United States District Court, S.D. Illinois
MEMORANDUM AND ORDER
M. YANDLE, UNITED STATES DISTRICT JUDGE
Rodney Love, an inmate in the custody of the Illinois
Department of Corrections (“IDOC”), brings this
lawsuit pursuant to 42 U.S.C. § 1983, alleging that his
constitutional rights were violated while he was incarcerated
at Menard Correctional Center (“Menard”).
Specifically, Plaintiff alleges that he was denied due
process when he was not allowed to call witnesses at a
disciplinary hearing held on November 27, 2013 (Doc. 7). He
proceeds on one count: Defendants Veath and Hart violated
Plaintiff's Fourteenth Amendment right to due process in
relation to the November 20, 2013 disciplinary report and
subsequent administrative proceedings (Doc. 7).
matter is currently before the Court on Defendants'
Motion for Summary Judgment (Doc. 68) and the Brief in
Support of Plaintiff's Motion for Summary Judgment,
construed by the Court as Plaintiff's Response to
Defendants' Motion for Summary Judgment (Doc.
For the following reasons, Defendants' motion is
Rodney Love was an inmate at Menard on November 20, 2013
(Plaintiff's Deposition, Doc. 69-1 at 14). On that day,
an Incident Disciplinary Report was filed by Correctional
Officer Shel Stillwell-Davis, citing Love for two offenses
that occurred on the same Dated: 103. Bribery-Extortion; and
601. Aiding & Abetting, Attempt, Solicitation or
Conspiracy (Disciplinary Report, Doc. 7 at 15-16). Love was
provided a copy of the disciplinary ticket (Doc. 69-1 at 20).
He did not detach and return the witness request slip portion
of the Disciplinary Report (Id. at 25-26). Love
alleges that he mailed an envelope to the Adjustment
Committee on November 22, 2013, enclosing a request that his
cellmate, Seith Williams, be a witness at his hearing
November 27, 2013, the Adjustment Committee held a hearing
concerning the November 20, 2013 ticket (Id. at 27).
Love was questioned at the hearing, but no witnesses were
interviewed (Id. at 28). Love alleges that he
requested his witnesses be interviewed during the hearing
(Id.). However, the Adjustment Committee Report
notes, “No Witness Requested” (Adjustment
Committee Final Summary Report, Doc. 7 at 17). The Adjustment
Committee found Love guilty on both counts and disciplined
Love with one year C Grade, one year segregation, and one
year commissary restriction (Id.). Love served two
months in segregation at Menard (Doc. 69-1 at 39). He was
transferred to Pontiac Correctional Center
(“Pontiac”) in February 2014 where he remained in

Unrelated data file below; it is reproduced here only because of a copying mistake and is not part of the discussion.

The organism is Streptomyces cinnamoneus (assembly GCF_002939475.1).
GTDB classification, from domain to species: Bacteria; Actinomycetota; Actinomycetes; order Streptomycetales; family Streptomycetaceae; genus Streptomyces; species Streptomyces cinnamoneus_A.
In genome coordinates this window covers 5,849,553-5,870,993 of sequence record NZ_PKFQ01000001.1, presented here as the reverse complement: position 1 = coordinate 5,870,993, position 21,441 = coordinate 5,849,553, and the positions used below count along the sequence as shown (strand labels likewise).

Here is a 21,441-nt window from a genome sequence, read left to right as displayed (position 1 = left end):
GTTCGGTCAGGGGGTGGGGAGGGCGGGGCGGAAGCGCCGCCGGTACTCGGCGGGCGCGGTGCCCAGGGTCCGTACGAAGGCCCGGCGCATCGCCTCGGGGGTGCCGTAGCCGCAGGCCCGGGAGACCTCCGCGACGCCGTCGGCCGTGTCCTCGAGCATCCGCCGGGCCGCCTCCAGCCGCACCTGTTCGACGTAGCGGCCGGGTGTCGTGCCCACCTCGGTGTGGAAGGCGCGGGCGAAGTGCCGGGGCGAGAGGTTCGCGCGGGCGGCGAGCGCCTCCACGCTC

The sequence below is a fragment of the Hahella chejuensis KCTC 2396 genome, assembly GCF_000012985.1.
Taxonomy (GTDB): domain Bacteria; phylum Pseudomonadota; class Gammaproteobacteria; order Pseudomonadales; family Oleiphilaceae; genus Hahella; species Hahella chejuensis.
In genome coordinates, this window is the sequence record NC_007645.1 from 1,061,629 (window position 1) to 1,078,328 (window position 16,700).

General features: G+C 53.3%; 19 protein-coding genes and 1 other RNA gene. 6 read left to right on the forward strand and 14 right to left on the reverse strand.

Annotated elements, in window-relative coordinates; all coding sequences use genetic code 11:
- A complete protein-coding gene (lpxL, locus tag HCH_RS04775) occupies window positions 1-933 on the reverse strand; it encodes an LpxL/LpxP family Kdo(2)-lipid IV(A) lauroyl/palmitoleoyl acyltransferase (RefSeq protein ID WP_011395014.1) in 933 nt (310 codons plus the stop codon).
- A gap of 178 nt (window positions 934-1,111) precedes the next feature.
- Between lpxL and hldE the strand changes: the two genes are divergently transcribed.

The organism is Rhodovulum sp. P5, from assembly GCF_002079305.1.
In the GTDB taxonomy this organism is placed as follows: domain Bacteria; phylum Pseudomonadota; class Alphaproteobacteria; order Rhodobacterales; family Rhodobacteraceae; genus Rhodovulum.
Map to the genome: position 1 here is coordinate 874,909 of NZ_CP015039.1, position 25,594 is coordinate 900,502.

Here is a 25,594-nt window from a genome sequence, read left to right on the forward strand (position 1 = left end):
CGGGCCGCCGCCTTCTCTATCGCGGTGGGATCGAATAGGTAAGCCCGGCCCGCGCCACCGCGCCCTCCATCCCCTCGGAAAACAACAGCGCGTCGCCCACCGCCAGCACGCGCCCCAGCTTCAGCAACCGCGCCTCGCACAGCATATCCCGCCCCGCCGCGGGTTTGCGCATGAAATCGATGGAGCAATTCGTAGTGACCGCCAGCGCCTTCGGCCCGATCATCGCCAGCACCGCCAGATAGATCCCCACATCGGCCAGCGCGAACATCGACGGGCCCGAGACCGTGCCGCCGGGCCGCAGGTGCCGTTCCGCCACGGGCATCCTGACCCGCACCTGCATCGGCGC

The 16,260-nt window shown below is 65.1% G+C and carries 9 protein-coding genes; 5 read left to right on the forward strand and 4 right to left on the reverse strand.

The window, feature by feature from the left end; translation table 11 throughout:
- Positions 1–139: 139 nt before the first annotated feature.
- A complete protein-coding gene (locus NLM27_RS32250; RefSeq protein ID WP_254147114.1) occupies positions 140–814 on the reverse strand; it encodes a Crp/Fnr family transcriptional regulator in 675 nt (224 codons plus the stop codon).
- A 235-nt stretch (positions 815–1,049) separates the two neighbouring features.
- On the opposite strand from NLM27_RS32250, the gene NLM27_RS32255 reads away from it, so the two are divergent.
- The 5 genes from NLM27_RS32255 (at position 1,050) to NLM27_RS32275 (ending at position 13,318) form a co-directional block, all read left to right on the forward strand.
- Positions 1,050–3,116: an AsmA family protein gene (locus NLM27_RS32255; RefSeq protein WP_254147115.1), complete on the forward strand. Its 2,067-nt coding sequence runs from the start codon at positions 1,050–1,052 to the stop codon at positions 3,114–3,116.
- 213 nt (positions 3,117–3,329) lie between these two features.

segregation for nine months (Id.). Love served a
total of eleven months in segregation (Id. at 85).
asserts that the Pontiac Segregation Program in and of itself
rises to the level of an atypical and significant hardship,
thus triggering due process protections (Love's
Complaint, Doc. 7 at 6). Specifically, he complains about the
conditions at the prison such as excessive noise, excessive
light, inmates throwing feces and urine, unsanitary
conditions, verbally abusive inmates, limited interaction
with other prisoners, and limited interaction with visitors
his deposition, Love testified to the following. The showers
in segregation at Pontiac were not clean (Doc. 69-1 at 52)
although they are cleaned by the “farm worker
inmates” after everybody takes showers on the same day
(Id. at 57). Love was allowed showers two or three
times a week while in segregation at Pontiac (Id. at
53). He was provided an indigent bag of toiletry items,
including shampoo, soap, toothbrush and toothpaste
(Id. at 58). Love had shower shoes while at Pontiac
(Id. at 59).
was subjected to “verbal warfare” from other
inmates, shouting contests, and inmates banging on doors and
making noise all day (Id. at 59). The constant noise
and light kept him from sleeping (Id. at 59, 69-70).
He was aware of inmates getting tickets for creating
excessive noise (Id. at 63).
had access to laundry facilities to clean his clothing and
bedspread (Id. at 76). He was provided food three
times a day (Id. at 76-77) and had access to medical
care (Id. at 83). Love had one visit from his son
and visits from his mother once every month or two months
while at Pontiac (Id.). Love was allowed five visits
per month (Id. at 84).
was allowed yard privileges for two hours a day
(Id.). While in the yard, inmates were confined to
one-man cells (Id. at 45). The cells were larger
than the living cells and large enough to do exercises, such
as push-ups, air squats, and jumping jacks (Id. at
46). Love was able to communicate with other inmates while in
the cells in the yard (Id. at 47).
was hit with feces thrown by an inmate while in the yard
(Id. at 49). There were rules against urine throwing
and feces throwing (Id. at 48) and Love was aware of
inmates getting tickets for throwing feces (Id. at
63). Love had access to a television after his first month in
segregation at Pontiac (Id. at 85).
judgment is appropriate only if the moving party can
demonstrate “that there is no genuine dispute as to any
material fact and the movant is entitled to judgment as a
matter of law.” Fed.R.Civ.P. 56(a); Celotex Corp.
v. Catrett, 477 U.S. 317, 322(1986); see also
Ruffin-Thompkins v. Experian Information Solutions,
Inc., 422 F.3d 603, 607 (7th Cir. 2005). The moving
party bears the initial burden of demonstrating the lack of
any genuine issue of material fact. Celotex, 477
U.S. at 323. Once a properly supported motion for summary
judgment is made, the ...